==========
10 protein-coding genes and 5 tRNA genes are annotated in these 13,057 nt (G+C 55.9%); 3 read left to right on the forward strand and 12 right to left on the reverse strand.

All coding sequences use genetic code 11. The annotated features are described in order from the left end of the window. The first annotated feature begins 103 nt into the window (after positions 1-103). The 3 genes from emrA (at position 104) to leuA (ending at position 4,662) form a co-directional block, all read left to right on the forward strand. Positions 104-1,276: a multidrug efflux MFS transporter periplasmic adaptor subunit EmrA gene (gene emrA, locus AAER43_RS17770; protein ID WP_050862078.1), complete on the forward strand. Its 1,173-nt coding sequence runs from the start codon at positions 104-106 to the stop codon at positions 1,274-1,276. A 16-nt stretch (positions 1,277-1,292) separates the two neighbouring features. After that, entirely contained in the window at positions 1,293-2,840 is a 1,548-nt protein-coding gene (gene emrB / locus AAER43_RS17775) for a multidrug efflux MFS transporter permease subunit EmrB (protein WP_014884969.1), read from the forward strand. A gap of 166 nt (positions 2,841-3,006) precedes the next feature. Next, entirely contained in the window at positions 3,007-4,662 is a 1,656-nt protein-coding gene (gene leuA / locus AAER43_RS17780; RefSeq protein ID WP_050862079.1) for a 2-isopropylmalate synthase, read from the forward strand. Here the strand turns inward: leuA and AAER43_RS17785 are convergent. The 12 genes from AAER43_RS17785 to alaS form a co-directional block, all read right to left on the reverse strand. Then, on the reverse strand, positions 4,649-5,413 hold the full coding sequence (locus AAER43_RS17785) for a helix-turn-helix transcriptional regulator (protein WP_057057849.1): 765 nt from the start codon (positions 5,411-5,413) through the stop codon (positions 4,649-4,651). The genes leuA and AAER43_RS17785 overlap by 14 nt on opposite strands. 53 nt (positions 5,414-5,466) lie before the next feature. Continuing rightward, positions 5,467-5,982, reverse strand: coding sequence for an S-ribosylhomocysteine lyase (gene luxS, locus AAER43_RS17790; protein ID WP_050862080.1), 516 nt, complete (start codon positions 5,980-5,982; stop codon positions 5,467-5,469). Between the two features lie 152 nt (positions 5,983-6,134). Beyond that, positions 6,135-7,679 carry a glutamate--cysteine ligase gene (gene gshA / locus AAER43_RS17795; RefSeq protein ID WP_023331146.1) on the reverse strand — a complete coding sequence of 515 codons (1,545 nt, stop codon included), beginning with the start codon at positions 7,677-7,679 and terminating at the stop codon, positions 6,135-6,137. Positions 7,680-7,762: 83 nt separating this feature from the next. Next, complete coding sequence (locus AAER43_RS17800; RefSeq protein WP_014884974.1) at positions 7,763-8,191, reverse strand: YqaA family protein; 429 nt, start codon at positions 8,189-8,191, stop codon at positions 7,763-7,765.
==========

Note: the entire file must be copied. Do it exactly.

10 protein-coding genes and 5 tRNA genes are annotated in these 13,057 nt (G+C 55.9%); 3 read left to right on the forward strand and 12 right to left on the reverse strand.

All coding sequences use genetic code 11. The annotated features are described in order from the left end of the window. The first annotated feature begins 103 nt into the window (after positions 1-103). The 3 genes from emrA (at position 104) to leuA (ending at position 4,662) form a co-directional block, all read left to right on the forward strand. Positions 104-1,276: a multidrug efflux MFS transporter periplasmic adaptor subunit EmrA gene (gene emrA, locus AAER43_RS17770; protein ID WP_050862078.1), complete on the forward strand. Its 1,173-nt coding sequence runs from the start codon at positions 104-106 to the stop codon at positions 1,274-1,276. A 16-nt stretch (positions 1,277-1,292) separates the two neighbouring features. After that, entirely contained in the window at positions 1,293-2,840 is a 1,548-nt protein-coding gene (gene emrB / locus AAER43_RS17775) for a multidrug efflux MFS transporter permease subunit EmrB (protein WP_014884969.1), read from the forward strand. A gap of 166 nt (positions 2,841-3,006) precedes the next feature. Next, entirely contained in the window at positions 3,007-4,662 is a 1,656-nt protein-coding gene (gene leuA / locus AAER43_RS17780; RefSeq protein ID WP_050862079.1) for a 2-isopropylmalate synthase, read from the forward strand. Here the strand turns inward: leuA and AAER43_RS17785 are convergent. The 12 genes from AAER43_RS17785 to alaS form a co-directional block, all read right to left on the reverse strand. Then, on the reverse strand, positions 4,649-5,413 hold the full coding sequence (locus AAER43_RS17785) for a helix-turn-helix transcriptional regulator (protein WP_057057849.1): 765 nt from the start codon (positions 5,411-5,413) through the stop codon (positions 4,649-4,651). The genes leuA and AAER43_RS17785 overlap by 14 nt on opposite strands. 53 nt (positions 5,414-5,466) lie before the next feature. Continuing rightward, positions 5,467-5,982, reverse strand: coding sequence for an S-ribosylhomocysteine lyase (gene luxS, locus AAER43_RS17790; protein ID WP_050862080.1), 516 nt, complete (start codon positions 5,980-5,982; stop codon positions 5,467-5,469). Between the two features lie 152 nt (positions 5,983-6,134). Beyond that, positions 6,135-7,679 carry a glutamate--cysteine ligase gene (gene gshA / locus AAER43_RS17795; RefSeq protein ID WP_023331146.1) on the reverse strand — a complete coding sequence of 515 codons (1,545 nt, stop codon included), beginning with the start codon at positions 7,677-7,679 and terminating at the stop codon, positions 6,135-6,137. Positions 7,680-7,762: 83 nt separating this feature from the next. Next, complete coding sequence (locus AAER43_RS17800; RefSeq protein WP_014884974.1) at positions 7,763-8,191, reverse strand: YqaA family protein; 429 nt, start codon at positions 8,189-8,191, stop codon at positions 7,763-7,765.